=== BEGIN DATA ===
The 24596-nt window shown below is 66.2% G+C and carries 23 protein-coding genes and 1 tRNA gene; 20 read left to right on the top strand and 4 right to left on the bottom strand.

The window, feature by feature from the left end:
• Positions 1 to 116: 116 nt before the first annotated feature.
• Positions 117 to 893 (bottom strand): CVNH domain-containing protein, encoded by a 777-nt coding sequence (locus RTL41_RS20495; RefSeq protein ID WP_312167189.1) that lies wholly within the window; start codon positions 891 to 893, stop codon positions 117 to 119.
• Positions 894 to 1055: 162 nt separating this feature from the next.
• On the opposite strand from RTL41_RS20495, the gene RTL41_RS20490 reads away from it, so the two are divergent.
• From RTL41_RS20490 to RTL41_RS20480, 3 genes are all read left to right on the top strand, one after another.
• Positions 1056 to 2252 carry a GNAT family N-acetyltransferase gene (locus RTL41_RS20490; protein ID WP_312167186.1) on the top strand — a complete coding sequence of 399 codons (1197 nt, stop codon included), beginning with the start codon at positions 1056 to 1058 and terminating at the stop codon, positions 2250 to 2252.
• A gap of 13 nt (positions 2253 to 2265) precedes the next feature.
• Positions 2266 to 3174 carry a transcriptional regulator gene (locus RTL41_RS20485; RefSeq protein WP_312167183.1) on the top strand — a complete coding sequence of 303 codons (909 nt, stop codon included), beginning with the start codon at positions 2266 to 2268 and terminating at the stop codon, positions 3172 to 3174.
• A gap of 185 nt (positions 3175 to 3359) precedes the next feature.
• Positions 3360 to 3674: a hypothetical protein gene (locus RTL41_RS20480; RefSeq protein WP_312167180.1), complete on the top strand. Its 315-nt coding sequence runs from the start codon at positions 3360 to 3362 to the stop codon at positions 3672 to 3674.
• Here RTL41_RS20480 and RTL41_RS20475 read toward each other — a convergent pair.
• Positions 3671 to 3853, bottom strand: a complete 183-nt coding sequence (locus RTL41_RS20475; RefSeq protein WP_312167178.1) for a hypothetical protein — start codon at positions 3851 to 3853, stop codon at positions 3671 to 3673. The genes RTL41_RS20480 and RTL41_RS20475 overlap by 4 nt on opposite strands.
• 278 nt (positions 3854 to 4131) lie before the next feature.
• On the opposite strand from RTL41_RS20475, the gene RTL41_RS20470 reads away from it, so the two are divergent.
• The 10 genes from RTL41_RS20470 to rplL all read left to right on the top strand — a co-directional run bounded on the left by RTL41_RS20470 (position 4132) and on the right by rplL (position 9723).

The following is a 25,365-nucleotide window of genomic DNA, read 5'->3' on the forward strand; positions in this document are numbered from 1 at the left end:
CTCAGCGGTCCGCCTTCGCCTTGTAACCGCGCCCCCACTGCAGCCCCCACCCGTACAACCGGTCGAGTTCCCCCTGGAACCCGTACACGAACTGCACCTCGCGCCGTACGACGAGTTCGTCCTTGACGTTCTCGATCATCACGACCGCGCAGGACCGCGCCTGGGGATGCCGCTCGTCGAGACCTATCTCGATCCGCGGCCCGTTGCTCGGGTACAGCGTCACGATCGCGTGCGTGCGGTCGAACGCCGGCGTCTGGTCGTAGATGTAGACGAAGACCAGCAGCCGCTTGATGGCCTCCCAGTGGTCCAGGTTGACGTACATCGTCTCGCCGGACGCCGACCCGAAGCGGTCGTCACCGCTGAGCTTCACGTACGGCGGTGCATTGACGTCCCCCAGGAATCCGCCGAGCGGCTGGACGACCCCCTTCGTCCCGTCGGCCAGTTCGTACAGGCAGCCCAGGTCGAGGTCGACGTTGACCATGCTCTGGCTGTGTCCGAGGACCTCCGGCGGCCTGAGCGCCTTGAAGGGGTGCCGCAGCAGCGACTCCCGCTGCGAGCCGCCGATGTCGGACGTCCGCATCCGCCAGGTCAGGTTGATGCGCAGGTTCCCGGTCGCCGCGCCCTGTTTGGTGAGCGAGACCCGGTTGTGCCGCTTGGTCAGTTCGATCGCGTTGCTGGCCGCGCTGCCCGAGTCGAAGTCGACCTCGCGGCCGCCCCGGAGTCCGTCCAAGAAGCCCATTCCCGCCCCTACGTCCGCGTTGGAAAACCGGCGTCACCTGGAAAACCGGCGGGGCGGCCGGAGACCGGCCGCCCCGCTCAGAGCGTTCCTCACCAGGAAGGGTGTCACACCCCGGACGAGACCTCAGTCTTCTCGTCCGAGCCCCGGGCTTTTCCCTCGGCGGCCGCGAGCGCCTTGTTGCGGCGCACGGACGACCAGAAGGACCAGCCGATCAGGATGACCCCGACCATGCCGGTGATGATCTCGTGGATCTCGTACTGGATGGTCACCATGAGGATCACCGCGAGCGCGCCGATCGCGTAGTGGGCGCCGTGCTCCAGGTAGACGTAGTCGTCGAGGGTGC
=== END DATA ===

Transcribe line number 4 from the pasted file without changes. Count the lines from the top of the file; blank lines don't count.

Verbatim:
• Positions 117 to 893 (bottom strand): CVNH domain-containing protein, encoded by a 777-nt coding sequence (locus RTL41_RS20495; RefSeq protein ID WP_312167189.1) that lies wholly within the window; start codon positions 891 to 893, stop codon positions 117 to 119.